The connected truck is here, and will continue to evolve

LAS VEGAS, Nev. – Drivewyze has some extra tricks up its sleeve, adding to the Canadian company’s flagship offering, PreClear weigh scale bypass.

Presenting during Omnitracs Outlook 2020 in Las Vegas, Nev., today, Brian Mofford, vice-president of government experience for Intelligent Imaging Systems, a Drivewyze subsidiary, said connected vehicles are here, and though his company is not an expert in the connected vehicle in traditional sense, they have expanded how they relay information to drivers in real time.

Hitting on the four pillars of the connected truck – safety, efficiency, reliability, and mobility – Drivewyze is now providing safety alerts to drivers with notifications regarding high rollover areas, low bridges ahead, and recommended use of low gear for steep grades.

Drivers see these alerts on the same device that runs PreClear, and is free to PreClear subscribers.

Steve Paul, senior product manager for Drivewyze, said more notification alerts are coming, and the overall goal is to help improve driver behavior.

Citing an incident in Colorado where an inexperienced driver burned out their brakes going down a hill and killed four motorists while running a stop light, Mofford said the state approached Drivewyze about geofencing steep grades to inform drivers when they are approaching. These alerts add to road signs and provides earlier notification to drivers.

Since then, 19 additional states have asked Drivewyze to do the same.

Safety alerts have been curated to ensure drivers are only seeing notifications at high risk area and not about every curve on the road.

On the efficiency front, PreClear helps the connected truck by reducing downtime and eliminating the need to use the braking system every time a driver comes to a weigh scale.

Real-time data and roadside infrastructure help deliver reliability to connected trucks. And for the final pillar of the connected truck – mobility – Drivewyze is working toward relaying dependable information to drivers about open parking stalls for when they are required to pull over to comply with HOS regulations.

“Truck parking is a huge problem,” said Wofford. “When a driver is running out of time, they need to park.”

Wofford said they are about a year-and-a-half away from releasing truck parking notifications, and he sees expansion in this area due to increased use of ELDs in the U.S. and Canada.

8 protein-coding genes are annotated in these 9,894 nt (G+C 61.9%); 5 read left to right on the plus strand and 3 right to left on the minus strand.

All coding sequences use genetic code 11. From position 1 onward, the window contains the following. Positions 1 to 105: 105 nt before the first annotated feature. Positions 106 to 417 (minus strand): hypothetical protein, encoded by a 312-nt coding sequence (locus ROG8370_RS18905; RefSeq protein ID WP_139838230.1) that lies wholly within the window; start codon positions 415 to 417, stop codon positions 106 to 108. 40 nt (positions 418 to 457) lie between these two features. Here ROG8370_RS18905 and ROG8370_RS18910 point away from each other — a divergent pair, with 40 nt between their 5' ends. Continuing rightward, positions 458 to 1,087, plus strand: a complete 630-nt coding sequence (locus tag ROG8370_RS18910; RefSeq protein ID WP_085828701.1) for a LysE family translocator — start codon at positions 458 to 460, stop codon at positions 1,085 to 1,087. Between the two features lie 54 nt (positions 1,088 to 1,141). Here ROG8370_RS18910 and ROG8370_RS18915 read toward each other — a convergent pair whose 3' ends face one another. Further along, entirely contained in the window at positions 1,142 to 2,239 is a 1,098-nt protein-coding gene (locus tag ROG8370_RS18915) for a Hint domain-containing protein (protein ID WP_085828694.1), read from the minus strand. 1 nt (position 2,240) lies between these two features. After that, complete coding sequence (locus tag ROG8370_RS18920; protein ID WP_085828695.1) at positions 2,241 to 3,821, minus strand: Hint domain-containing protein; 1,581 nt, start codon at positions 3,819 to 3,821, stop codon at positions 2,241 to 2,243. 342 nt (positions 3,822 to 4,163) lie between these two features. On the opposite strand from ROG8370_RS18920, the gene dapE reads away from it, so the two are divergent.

Other alerts in the works include dynamic notifications, such as work zones and emergency messaging.

Paul said improved infrastructure has helped technology companies expand the services they have long wanted to provide the trucking industry.

“We’ve been limited in the past,” he said, “but with the infrastructure in place now we’re prepared for the future.”

Omnitracs Outlook 2020
Brian Wofford, left, and Steve Paul.

Also, in the future, Drivewyze is looking at ways to expedite inspections with e-Inspection. Wofford said around 75% of the information officers require to complete a Level 3 inspections comes directly off the truck’s license plate. Once that information can be transferred from the truck to the inspection facility, Wofford said Level 3 inspection times could be shortened from a 20-minute process to around 10.

“We really see expedited Level 3 as a precursor to future Level 8 inspections,” said Wofford.

Drivewyze is also looking into automatic payment of toll roads through its connected truck solution.

Robert Samuel, digital director of engine business for Cummins, also addressed during a session how his company is embracing the connected truck.

Cummins Connected Diagnostics provides engine information, recommended customer action, prioritized fault codes, suggested causes, performance impact, and links to repair locations to drivers to increase uptime and help simplify maintenance issues.

“I’m excited about this whole thing, it is clearly the future,” said Samuel.

Cummins also offers Connected Advisor, which interprets engine issues and minimizes reported issues by more than 65%, according to the company.

Navistar provides its Health Report technology to the connected truck, as well.

As Brian Mulshine, director of aftermarket technology for Navistar, explained, the Health report provides drivers and fleets with an overall summary of a truck’s health, highlighting any issues and when it is recommended they be addressed.

The solution even provides insight into synthetic fault codes, which are alerts that do not require a diagnostic, saving fleets time and money.

Navistar’s new International 360 solution is another option that brings everything into one central location, including insight into VIN-based parts catalogues showing where a part is located in real time.

A university graduate with a degree in English, I have worked in the media and trucking industries as a writer, editor, and now as western bureau chief of Today's Trucking and I have several years of management experience in journalism, as well as hospitality, but am first and foremost a writer, both professionally and in my personal life, having completed two fiction novels.

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